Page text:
Workspace platform Gmelius turns the familiar Gmail inbox into a team communication platform, project management dashboard, email marketing tool, and support ticketing system; it even offers some basic CRM functionality too.
Boosting Gmail with Gmelius means Gmail users get to keep that coveted familiar interface, declutter their workflow, collaborate better, and ultimately, work more efficiently.
The Gmelius experience
Gmelius seamlessly integrates inside Gmail and easily be found in your familiar left hand pane, keeping the whole Gmail experience intuitive.
There is also a sidebar to switch from the inbox to some of the other Gmelius dashboards, such as the project management board or the sequence visual builder.
Aside from Google Chrome, the platform works on Safari, Opera, Brave, and Microsoft Edge; plus, you can download Gmelius at the Google Play and App Store for mobile.
Shared inbox and shared labels
Gmelius offers a shared inbox that can eliminate a company’s need for help desk software. Teams can easily manage group emails without leaving their personal inboxes. Don’t worry though, this shared inbox does not require you to share the rest of your personal Gmail account.
Shared inboxes are handy for group emails such as sales@, support@, info@, etc. Like many project management tools, in Gmelius team members can @mention each other in internal notes to drive attention to a certain conversation or to add context.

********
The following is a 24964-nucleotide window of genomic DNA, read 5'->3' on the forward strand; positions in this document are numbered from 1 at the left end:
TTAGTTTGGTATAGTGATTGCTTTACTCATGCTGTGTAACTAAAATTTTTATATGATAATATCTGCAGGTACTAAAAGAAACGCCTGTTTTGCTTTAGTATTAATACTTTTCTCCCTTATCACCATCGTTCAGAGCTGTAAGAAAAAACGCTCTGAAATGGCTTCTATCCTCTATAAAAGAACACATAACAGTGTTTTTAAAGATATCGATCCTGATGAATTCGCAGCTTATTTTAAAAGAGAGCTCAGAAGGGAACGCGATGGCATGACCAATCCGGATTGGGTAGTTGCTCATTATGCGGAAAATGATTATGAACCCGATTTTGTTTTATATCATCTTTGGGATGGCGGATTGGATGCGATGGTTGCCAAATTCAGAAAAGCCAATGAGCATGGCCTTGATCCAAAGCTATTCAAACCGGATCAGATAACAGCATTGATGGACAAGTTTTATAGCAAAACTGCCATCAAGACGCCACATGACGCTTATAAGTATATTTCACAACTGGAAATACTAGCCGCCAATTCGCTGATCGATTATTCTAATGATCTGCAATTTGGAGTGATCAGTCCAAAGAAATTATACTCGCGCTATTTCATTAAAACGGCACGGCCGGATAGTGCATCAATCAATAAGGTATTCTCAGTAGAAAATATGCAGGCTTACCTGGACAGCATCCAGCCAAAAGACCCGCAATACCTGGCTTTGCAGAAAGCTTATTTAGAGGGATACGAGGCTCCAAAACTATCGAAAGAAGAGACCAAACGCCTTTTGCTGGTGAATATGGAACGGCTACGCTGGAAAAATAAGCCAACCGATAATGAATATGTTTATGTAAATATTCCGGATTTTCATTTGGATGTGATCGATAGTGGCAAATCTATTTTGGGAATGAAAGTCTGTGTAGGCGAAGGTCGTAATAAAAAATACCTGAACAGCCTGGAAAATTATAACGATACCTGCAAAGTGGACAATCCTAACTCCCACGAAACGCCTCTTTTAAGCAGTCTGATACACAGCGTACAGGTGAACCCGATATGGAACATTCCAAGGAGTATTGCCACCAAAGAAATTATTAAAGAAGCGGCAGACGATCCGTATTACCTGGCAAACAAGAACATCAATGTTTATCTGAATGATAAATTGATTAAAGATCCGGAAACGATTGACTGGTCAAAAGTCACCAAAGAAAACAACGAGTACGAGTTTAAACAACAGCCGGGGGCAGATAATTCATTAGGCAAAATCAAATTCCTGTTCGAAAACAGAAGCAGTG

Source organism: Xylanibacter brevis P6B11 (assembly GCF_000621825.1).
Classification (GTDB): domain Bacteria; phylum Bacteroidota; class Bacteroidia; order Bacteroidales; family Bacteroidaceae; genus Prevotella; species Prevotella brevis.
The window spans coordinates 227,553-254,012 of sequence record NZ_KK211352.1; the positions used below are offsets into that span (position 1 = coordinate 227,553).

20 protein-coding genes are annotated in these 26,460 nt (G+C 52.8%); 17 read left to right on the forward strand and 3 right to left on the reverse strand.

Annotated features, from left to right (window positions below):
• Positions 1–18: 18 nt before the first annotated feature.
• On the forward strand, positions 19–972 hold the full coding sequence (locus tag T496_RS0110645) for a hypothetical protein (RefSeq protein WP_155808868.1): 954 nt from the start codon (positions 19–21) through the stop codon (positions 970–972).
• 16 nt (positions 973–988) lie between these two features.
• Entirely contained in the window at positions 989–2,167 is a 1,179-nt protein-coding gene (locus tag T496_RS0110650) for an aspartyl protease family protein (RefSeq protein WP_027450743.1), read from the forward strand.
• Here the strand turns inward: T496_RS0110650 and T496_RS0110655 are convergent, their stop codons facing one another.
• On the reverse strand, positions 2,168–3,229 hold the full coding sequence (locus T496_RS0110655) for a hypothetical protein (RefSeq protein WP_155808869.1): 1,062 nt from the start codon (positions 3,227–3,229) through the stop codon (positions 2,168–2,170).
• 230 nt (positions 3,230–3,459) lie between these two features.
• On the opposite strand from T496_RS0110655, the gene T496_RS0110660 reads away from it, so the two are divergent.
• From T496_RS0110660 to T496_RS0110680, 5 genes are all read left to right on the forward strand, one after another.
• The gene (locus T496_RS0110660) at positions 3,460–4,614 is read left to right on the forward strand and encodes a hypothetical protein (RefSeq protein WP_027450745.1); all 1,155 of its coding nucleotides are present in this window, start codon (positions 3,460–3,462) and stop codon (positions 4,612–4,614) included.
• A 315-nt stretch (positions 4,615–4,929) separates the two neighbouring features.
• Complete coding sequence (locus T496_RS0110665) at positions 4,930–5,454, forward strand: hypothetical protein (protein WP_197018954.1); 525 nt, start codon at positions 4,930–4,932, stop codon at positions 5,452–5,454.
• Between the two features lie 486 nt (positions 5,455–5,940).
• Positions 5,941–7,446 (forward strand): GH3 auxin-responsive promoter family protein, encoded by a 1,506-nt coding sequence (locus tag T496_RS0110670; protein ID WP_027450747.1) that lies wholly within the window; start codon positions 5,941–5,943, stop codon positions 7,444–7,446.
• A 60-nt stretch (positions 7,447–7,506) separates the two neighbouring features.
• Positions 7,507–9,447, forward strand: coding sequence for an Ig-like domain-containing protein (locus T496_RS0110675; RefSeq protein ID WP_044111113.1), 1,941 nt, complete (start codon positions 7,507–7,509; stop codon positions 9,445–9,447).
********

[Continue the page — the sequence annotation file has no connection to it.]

Assignments work per email conversation. Inside an email conversation, there is a ticketing sidebar that allows you to choose the right teammate from a drop-down list. This way accountability is clear.
For even more detailed organization, all assigned emails to a specific person can be found in their "Mine" folder on the left sidebar.
Shared labels are useful for further organizing your inbox by project and client communication. This helps keep everyone in the loop for cross-department collaboration. The shared inbox also offers calendar syncing features, handy for booking events or managing deadlines.
Helpdesk and project tracking
This Gmelius feature transforms Gmail into a near-complete customer support platform.
New emails come into an ‘unassigned’ folder where you can choose the right person for the task from the drop-down list.
From there you get Trello-like functionality to track tickets or any other project managed through Gmail. In this function, email tickets serve as kanban cards, which get moved from column to column as the ticket progresses through stages.
Gmelius boards are a freshly released feature and are optimized for team collaboration, helping you visualize your project and client communications, organize your team’s processes, and manage your personal assignments.
With the new feature you can turn an entire shared label into a board and visualize your ticketing workflows with columns that may look something like:
Unassigned -> Columns per each agent's name (with a subcolumn for pending tickets) -> Closed
As automation becomes an ever-more important work tool in the customer service industry, so too does it have its place within the inbox.
Setting up workflow automated sequences is not too difficult with Gmelius’ visual editor. It uses arboreal design flows and basic if-this-then-that (IFTTT) logic, as in:
If no rep opens an email within 2 days, then label that email ‘urgent’.
If the customer has not responded to our email within 1 week, then send them an automated follow-up reminder.